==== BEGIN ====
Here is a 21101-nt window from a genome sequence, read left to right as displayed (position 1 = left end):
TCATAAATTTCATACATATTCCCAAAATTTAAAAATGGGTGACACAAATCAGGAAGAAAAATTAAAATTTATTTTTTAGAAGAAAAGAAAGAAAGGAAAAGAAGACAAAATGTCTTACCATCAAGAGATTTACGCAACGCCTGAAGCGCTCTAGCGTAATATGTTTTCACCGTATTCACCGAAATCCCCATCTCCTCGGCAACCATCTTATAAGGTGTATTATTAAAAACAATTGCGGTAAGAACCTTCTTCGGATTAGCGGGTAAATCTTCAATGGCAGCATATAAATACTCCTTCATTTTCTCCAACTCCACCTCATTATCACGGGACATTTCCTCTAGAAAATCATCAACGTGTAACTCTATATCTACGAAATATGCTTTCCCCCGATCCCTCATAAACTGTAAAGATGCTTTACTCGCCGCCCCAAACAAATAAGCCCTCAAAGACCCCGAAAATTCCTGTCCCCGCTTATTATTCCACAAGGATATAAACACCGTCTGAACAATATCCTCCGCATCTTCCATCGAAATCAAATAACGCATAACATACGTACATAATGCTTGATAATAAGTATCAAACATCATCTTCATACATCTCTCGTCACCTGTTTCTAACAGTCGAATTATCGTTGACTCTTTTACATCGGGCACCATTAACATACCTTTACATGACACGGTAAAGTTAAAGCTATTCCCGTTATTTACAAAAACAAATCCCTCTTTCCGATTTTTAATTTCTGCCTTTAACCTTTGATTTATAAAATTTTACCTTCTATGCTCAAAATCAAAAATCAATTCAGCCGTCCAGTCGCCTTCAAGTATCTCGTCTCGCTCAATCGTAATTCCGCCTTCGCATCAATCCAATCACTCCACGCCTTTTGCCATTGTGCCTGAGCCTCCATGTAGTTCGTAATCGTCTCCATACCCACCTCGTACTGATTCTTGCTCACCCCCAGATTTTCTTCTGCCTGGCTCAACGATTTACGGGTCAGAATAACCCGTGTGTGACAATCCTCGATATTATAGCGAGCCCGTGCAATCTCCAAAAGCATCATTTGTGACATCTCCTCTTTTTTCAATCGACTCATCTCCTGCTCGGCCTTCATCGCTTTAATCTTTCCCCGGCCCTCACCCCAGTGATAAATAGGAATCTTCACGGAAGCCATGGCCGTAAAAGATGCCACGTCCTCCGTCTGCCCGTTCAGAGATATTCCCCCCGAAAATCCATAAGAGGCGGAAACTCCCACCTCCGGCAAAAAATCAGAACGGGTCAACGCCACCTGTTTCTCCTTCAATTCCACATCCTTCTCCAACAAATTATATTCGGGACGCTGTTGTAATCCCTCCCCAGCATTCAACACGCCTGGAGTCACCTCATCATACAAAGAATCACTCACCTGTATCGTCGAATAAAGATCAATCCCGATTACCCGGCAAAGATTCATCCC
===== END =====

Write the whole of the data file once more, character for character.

Here is a 21101-nt window from a genome sequence, read left to right as displayed (position 1 = left end):
TCATAAATTTCATACATATTCCCAAAATTTAAAAATGGGTGACACAAATCAGGAAGAAAAATTAAAATTTATTTTTTAGAAGAAAAGAAAGAAAGGAAAAGAAGACAAAATGTCTTACCATCAAGAGATTTACGCAACGCCTGAAGCGCTCTAGCGTAATATGTTTTCACCGTATTCACCGAAATCCCCATCTCCTCGGCAACCATCTTATAAGGTGTATTATTAAAAACAATTGCGGTAAGAACCTTCTTCGGATTAGCGGGTAAATCTTCAATGGCAGCATATAAATACTCCTTCATTTTCTCCAACTCCACCTCATTATCACGGGACATTTCCTCTAGAAAATCATCAACGTGTAACTCTATATCTACGAAATATGCTTTCCCCCGATCCCTCATAAACTGTAAAGATGCTTTACTCGCCGCCCCAAACAAATAAGCCCTCAAAGACCCCGAAAATTCCTGTCCCCGCTTATTATTCCACAAGGATATAAACACCGTCTGAACAATATCCTCCGCATCTTCCATCGAAATCAAATAACGCATAACATACGTACATAATGCTTGATAATAAGTATCAAACATCATCTTCATACATCTCTCGTCACCTGTTTCTAACAGTCGAATTATCGTTGACTCTTTTACATCGGGCACCATTAACATACCTTTACATGACACGGTAAAGTTAAAGCTATTCCCGTTATTTACAAAAACAAATCCCTCTTTCCGATTTTTAATTTCTGCCTTTAACCTTTGATTTATAAAATTTTACCTTCTATGCTCAAAATCAAAAATCAATTCAGCCGTCCAGTCGCCTTCAAGTATCTCGTCTCGCTCAATCGTAATTCCGCCTTCGCATCAATCCAATCACTCCACGCCTTTTGCCATTGTGCCTGAGCCTCCATGTAGTTCGTAATCGTCTCCATACCCACCTCGTACTGATTCTTGCTCACCCCCAGATTTTCTTCTGCCTGGCTCAACGATTTACGGGTCAGAATAACCCGTGTGTGACAATCCTCGATATTATAGCGAGCCCGTGCAATCTCCAAAAGCATCATTTGTGACATCTCCTCTTTTTTCAATCGACTCATCTCCTGCTCGGCCTTCATCGCTTTAATCTTTCCCCGGCCCTCACCCCAGTGATAAATAGGAATCTTCACGGAAGCCATGGCCGTAAAAGATGCCACGTCCTCCGTCTGCCCGTTCAGAGATATTCCCCCCGAAAATCCATAAGAGGCGGAAACTCCCACCTCCGGCAAAAAATCAGAACGGGTCAACGCCACCTGTTTCTCCTTCAATTCCACATCCTTCTCCAACAAATTATATTCGGGACGCTGTTGTAATCCCTCCCCAGCATTCAACACGCCTGGAGTCACCTCATCATACAAAGAATCACTCACCTGTATCGTCGAATAAAGATCAATCCCGATTACCCGGCAAAGATTCATCCC